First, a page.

The Murder of Sonny Liston
Driving through town with the top of his pink Cadillac down, Sonny Liston is the one celebrity who’s unafraid to bridge both worlds. Cashing in on his fading notoriety in the casinos, he is also dealing drugs, working as an enforcer for a crime syndicate, and trying to break into Hollywood as an action star. Along the way, he has a boxer’s faith that he can duck any threat, slip any punch. Heroin addiction is the only knockout punch he doesn’t see coming.
On January 5, 1971, Liston was found dead in his home, with heroin in his blood, from what Las Vegas police speculated was a drug overdose. But Liston’s closest friends never believed that he accidentally OD’d. They believed he was murdered. In the decades since, a cottage industry of theories has hung over his death. But none have been substantiated.
By digging deep into the life Liston tried hard to hide, investigative journalist Shaun Assael treats Liston’s death as a cold case. The result is a page-turning whodunit that evokes a glorious and grimy era of Las Vegas, based on police records and original interviews with cops and politicians who worked in Vegas at the time–including a key suspect who was accused of killing Liston, and who offers up his own theory about who did it. The Murder of Sonny Liston takes a fresh look at the legendary boxer, and the town he called home, getting to the bottom of one of America’s most enduring mysteries.
– Publishers Weekly
– Robert Lipsyte, The Contender and An Accidental Sportswriter
Mobsters, casino moguls, degenerate gamblers, junkies, strung out fighters, drug dealers, crooked cops and coke-head judges all play a role in The Murder of Sonny Liston. Shaun Assael has delved deeper into Liston’s mysterious death than anybody and come up with sensational results. Investigative reporting at its finest.
– Nigel Collins, former editor-in-chief of The Ring magazine and 2015 inductee to the International Boxing Hall of Fame
Drugs, booze, gambling, fixed fights. Casino moguls, crooked cops, mob bosses. The Murder of Sonny Liston has it all. Investigative reporter Shaun Assael’s account of the death and life of one of boxing’s biggest and saddest characters crackles with drama, tension, and suspense. It’s part The Wire, part Chinatown, part The Professional—but unlike those works of fiction, all remarkably true.
– Stefan Fatsis, author of Word Freak and A Few Seconds of Panic
Shaun Assael delves into Las Vegas at the turn of the 70s and uncovers a thrilling mystery. Leave it to Sonny Liston to emerge as its larger-than-life anti-hero.
– Nick Pileggi, author of Wiseguy and Casino
WAS SONNY LISTON MURDERED?
In this excerpt from the book, Shaun Assael recounts the day in 1982 when a sergeant in the Las Vegas police force got a strange tip that set in motion a new round of questions.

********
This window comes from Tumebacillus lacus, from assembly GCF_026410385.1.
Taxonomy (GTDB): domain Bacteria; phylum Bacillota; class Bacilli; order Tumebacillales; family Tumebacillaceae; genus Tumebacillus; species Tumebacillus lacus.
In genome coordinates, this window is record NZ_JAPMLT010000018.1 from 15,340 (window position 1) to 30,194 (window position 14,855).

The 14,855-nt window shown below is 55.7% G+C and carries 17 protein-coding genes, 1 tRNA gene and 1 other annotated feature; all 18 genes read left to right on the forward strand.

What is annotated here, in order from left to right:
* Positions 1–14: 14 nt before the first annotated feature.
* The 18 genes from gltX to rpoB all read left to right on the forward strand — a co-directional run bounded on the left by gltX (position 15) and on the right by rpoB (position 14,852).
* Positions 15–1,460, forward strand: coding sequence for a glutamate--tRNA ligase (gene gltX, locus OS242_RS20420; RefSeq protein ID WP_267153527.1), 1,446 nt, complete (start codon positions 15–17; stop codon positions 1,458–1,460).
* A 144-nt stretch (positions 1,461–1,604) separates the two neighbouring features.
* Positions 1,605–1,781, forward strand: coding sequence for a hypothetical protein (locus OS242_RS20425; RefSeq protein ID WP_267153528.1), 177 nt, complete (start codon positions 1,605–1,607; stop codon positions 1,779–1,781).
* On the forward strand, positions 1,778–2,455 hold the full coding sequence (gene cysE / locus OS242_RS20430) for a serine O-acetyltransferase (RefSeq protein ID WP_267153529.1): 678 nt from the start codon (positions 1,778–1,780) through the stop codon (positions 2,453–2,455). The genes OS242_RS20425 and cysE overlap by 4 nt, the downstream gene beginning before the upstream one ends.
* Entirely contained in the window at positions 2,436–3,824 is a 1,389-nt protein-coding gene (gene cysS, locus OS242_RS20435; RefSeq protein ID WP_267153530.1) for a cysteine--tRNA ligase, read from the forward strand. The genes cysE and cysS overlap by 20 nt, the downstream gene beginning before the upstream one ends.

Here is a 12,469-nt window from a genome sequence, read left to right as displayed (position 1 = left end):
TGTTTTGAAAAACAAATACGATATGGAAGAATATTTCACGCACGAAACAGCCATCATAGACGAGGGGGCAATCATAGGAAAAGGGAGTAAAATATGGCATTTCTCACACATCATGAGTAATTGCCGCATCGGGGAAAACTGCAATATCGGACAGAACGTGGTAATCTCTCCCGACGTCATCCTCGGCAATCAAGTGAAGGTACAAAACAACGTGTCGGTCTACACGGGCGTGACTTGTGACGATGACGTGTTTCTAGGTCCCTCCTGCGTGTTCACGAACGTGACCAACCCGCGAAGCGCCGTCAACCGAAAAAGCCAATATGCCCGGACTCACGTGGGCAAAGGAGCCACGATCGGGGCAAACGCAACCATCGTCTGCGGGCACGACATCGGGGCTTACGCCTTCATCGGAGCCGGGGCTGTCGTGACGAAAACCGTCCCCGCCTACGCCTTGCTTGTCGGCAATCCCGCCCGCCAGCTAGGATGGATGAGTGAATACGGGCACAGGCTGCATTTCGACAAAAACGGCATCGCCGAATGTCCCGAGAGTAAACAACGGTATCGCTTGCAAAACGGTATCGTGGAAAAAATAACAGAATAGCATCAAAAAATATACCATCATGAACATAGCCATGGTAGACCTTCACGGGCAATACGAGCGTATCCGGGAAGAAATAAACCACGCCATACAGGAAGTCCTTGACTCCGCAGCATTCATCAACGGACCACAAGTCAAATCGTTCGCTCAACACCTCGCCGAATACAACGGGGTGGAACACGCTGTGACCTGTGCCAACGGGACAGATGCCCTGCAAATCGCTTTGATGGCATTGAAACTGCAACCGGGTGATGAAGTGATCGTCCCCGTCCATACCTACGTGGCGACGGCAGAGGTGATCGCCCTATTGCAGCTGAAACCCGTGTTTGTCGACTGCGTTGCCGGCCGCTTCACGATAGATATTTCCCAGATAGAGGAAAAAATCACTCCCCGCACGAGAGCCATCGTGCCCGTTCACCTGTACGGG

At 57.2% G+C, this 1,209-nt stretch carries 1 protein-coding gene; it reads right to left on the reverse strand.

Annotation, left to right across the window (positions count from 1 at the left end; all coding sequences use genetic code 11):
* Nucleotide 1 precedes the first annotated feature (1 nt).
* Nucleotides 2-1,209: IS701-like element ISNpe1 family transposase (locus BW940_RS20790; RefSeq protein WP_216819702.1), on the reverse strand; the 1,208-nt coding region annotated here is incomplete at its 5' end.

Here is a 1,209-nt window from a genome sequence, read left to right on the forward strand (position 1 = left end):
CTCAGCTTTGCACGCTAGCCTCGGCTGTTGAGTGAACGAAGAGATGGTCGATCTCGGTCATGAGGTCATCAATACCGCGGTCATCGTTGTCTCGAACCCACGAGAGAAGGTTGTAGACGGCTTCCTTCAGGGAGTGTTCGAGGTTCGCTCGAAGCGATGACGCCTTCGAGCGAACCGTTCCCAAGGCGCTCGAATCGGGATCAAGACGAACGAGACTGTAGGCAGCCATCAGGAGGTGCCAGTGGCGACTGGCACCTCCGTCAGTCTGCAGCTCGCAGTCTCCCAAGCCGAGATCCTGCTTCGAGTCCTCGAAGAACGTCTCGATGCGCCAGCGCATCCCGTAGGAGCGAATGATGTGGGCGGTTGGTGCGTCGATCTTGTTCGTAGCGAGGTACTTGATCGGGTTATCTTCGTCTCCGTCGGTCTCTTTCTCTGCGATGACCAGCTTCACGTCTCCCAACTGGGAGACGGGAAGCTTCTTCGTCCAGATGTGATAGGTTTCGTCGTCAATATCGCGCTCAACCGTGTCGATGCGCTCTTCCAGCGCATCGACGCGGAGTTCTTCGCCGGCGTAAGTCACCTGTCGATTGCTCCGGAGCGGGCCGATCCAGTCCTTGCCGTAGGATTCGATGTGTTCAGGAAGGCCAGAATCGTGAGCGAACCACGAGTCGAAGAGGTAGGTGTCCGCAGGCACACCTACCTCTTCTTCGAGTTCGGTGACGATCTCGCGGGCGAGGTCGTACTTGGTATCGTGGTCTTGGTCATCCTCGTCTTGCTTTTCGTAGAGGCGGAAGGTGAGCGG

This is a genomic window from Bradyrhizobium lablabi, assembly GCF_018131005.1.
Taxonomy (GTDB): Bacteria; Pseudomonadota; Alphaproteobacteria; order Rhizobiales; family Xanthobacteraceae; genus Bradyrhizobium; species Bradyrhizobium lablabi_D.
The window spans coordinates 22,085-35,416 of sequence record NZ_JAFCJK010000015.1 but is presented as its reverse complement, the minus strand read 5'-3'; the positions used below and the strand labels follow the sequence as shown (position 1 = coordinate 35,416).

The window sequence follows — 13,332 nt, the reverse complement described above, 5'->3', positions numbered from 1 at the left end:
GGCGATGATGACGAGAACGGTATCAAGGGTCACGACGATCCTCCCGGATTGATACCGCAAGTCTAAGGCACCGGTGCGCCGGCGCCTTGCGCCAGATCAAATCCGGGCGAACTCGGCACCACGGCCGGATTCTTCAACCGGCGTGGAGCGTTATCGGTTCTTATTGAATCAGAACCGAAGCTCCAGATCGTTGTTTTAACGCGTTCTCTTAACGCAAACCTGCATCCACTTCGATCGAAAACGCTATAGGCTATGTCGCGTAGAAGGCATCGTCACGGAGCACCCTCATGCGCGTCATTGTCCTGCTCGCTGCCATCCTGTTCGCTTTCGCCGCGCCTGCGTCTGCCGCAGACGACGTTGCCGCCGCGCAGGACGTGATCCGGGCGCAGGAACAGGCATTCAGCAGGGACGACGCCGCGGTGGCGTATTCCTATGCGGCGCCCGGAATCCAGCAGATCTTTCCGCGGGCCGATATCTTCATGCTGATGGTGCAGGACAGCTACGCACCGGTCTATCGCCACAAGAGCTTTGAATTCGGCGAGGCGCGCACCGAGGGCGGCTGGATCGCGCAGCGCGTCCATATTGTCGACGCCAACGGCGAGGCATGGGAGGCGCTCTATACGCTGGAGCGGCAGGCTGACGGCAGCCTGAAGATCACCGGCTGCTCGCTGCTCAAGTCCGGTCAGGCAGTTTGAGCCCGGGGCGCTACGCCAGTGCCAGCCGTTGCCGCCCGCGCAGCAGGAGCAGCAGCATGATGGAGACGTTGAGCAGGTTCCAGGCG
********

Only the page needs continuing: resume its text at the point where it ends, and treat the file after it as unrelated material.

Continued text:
I joined the show to talk about Showtime's documentary on the life and mystery surrounding Sonny Liston's death. Show date: November 14, 2019
Episode 2: Award-winning author, journalist and investigator Shaun Assael joins the pod to discuss "Pariah: The Lives and Deaths of Sonny Liston," a documentary developed from his book "The Murder of Sonny Liston: Las Vegas, Heroin and Heavyweights." Immerse yourself...
Thanks to the National Association of Black Journalists for recognizing me at its annual awards ceremony in New Orleans, and to the Killer Nashville International Mystery Writers’ Conference for making The Murder of Sonny Liston a two-time award winner.
Assael’s account of Liston’s life in a city full of racial tensions, mob connections, and heroin is illuminating, though not conclusive, regarding the heavyweight champ’s last days and mysterious overdose death. Check out other books on the list at...
I joined the show to talk about Showtime’s documentary on the life and mystery surrounding Sonny Liston’s death.
Show date: November 14, 2019
Charles “Sonny” Liston, an actor? Wipe that grin off your face. The late “Big Bear,” doesn’t attempt Hamlet, but he doesn’t need to, for in MOONFIRE, the late ex-Heavyweight Champion of the World plays a black man very much like himself.
The part of “The Farmer” was custom designed for Sonny Liston. For those who didn’t know him, they will be more than pleasantly surprised at Sonny’s humor which came from a heart as big as the big man himself.
MOONFIRE was Sonny Liston’s first — and last — dramatic role in a motion picture. His part as “The Farmer” is a fitting tribute to the man so few people knew.
Liston could scowl as hard as any man in — or out — of the ring, and, of course, he invented the “big stare” that gave his fifty losing opponents in the professional ring cause for alarm. And, in MOONFIRE, Liston had more than one opportunity to revive the memories of his many years in the ring.
But Sonny’s humor, warmth and smile, known only to those close to him, also come to lie in his role as “The Farmer.” The audience can now share a part of The Man who was all-too-human out of the ring and off the screen.
Sonny Liston’s untimely death at the age of thirty-eight came just three weeks after the final scenes of MOONFIRE were shot. He never got to see himself on the screen, a double tragedy because in MOONFIRE, he isn’t just Sonny Liston the fighter, he’s Sonny Liston the actor–and one you’ll remember for a long time.